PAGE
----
Saturday, November 5, 2016

Voting: One Family's Legacy

My mother always took my brother and me along when she voted, even when I was so small that I couldn't see or reach the rows and columns of levers, and the massive switch underneath. So the experience was ingrained in me: the privacy curtain, the stale smell of the air in old buildings (schools, churches) not kept up, the elderly men and women who helped my mother fulfill her civic duty. In these public spaces, unlike most, children were encouraged, even celebrated, and few adults missed the chance to remind us kids that someday we too would be granted a golden ticket, like Charlie Bucket's, to vote.

Afterward we'd sit down to a special dinner. My grandmother believed in Election Day dinners. In my memory these were almost as elaborate as Thanksgiving or Christmas dinners, although they involved cold foods, not hot: picnic food in November. My birthday fell a few days before Election Day (still does), and so for me the air was doubly charged.

Once dinner was finished my mother, grandmother, uncle, and aunt would scurry to the family room and watch the returns, sometimes well into the next morning. They, political junkies all, were never more animated than on election night. I would lie on the floor and half-listen to swells of conversation. I didn't understand most of it but by its pitch and tone I could suss out who was winning or losing, and whether we (unified in this if nothing else) were happy about it. No one ever remembered to put me to bed. I'm not sure they knew I was in the room.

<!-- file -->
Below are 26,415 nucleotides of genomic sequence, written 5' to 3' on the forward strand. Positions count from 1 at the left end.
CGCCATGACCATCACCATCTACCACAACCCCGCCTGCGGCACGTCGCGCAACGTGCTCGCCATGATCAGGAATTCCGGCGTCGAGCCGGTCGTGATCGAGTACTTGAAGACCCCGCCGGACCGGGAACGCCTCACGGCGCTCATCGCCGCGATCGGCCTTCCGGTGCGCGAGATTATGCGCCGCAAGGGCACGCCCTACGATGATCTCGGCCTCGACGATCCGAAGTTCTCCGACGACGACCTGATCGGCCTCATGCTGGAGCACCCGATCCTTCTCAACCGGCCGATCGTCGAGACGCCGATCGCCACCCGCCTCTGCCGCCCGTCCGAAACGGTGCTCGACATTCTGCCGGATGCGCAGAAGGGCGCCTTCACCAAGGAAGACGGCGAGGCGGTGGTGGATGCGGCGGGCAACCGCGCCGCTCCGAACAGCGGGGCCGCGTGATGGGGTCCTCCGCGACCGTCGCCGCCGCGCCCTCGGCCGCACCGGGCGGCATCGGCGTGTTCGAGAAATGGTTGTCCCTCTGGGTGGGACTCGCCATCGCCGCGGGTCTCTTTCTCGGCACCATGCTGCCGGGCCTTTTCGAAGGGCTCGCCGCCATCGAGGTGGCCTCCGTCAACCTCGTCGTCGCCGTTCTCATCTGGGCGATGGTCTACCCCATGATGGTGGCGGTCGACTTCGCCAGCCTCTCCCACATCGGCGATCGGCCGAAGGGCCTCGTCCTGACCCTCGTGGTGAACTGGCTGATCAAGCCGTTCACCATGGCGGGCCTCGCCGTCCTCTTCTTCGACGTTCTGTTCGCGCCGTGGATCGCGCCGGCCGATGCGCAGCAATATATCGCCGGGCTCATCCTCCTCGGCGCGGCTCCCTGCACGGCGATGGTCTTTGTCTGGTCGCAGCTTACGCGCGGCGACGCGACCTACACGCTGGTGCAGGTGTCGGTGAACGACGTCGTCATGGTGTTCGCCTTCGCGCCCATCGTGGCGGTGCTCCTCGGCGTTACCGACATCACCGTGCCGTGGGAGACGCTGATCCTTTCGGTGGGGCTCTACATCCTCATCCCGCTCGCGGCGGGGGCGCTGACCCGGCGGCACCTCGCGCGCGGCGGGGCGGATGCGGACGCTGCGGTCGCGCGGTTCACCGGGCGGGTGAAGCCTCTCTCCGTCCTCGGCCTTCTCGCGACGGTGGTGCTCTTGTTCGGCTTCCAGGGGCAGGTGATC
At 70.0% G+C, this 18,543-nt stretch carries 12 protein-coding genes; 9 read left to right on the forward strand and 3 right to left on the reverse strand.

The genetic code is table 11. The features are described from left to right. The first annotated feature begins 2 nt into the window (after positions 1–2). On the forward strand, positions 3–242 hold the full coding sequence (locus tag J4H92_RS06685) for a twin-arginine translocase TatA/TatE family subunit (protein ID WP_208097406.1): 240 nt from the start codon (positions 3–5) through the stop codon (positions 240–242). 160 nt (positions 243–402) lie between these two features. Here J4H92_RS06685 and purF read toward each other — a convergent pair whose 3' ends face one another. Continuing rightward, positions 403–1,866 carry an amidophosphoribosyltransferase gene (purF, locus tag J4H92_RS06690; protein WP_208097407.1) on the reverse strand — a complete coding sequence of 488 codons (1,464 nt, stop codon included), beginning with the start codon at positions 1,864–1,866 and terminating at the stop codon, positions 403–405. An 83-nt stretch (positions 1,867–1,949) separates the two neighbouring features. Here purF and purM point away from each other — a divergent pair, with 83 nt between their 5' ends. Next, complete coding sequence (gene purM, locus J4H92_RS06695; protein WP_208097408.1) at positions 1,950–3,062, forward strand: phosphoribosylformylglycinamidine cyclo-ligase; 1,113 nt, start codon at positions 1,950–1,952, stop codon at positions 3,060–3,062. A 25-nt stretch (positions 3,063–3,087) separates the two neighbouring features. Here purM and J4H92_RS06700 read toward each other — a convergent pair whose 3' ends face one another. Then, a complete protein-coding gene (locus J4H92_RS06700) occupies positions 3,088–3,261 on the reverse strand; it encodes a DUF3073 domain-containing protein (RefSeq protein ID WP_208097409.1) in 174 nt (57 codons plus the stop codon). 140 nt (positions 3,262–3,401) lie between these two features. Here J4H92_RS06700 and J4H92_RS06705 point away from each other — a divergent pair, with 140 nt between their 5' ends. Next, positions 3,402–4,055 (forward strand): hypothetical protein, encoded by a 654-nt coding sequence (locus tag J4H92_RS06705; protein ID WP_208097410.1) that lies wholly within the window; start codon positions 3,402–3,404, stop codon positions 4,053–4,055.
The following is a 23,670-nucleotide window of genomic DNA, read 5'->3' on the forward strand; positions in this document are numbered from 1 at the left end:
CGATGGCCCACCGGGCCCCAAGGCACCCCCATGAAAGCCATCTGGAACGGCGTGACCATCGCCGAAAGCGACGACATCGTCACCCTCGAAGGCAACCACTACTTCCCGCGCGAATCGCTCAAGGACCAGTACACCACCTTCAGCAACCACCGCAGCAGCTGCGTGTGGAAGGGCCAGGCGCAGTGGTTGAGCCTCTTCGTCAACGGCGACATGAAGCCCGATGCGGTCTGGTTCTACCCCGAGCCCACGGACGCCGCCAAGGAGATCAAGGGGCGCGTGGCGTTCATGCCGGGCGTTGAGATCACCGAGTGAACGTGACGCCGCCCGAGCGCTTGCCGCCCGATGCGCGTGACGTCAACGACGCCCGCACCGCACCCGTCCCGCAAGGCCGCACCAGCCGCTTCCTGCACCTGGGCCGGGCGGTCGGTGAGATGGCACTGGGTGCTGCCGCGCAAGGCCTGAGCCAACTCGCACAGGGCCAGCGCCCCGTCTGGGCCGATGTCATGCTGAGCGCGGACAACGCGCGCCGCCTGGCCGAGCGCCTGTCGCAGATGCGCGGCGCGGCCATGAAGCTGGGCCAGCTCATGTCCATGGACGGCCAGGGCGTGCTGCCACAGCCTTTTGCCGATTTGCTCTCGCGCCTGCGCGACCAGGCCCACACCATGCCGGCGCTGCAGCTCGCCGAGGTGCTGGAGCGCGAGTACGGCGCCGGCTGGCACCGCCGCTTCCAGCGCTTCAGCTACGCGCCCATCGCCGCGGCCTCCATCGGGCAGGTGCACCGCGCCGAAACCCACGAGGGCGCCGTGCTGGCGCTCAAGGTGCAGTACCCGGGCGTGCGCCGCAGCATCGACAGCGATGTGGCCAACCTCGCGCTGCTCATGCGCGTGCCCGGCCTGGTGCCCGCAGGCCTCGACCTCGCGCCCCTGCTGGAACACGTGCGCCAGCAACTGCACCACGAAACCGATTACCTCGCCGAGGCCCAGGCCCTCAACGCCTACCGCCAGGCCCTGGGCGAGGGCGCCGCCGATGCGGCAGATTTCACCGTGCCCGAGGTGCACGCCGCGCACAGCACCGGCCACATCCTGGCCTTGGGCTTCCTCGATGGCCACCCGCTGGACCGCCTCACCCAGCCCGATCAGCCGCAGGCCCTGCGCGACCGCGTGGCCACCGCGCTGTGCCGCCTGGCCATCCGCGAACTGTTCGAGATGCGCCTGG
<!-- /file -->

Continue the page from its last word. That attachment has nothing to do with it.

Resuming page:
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Three of four of those people have died, and yet they are with me on Election Day. This I know: They would be appalled by this election season. They would be inhaling it as reliably as they inhaled the smoke from their cigarettes. If they knew how to do so they would be checking fivethirtyeight.com as obsessively as I am.

I miss my grandmother, mother, and uncle most on the first or second Tuesday in November. On Tuesday I may not use switches and levers to cast my vote for HRC, but when I ink circles I will sense my departed family gathered around me much the way my brother and I swirled around my mother as she voted. I will smell their cigarettes and feel their passion for the electoral process. And I will be buoyed by their legacy as I vote for the candidate they would have chosen.

3 comments:

Mary Gilmour said...

My father always started election day by crowing 'Vote early and often'. One hear he was a Returning officer for our riding (don't know what your equivalent is?) and when I quoted it back to him, I got 'the look'. Hope your election turns out okay. All of Canada is biting its nails.

Mary Gilmour said...

Year

Christine said...

Will you have an election day dinner this year? Thank you for this post, Sarah.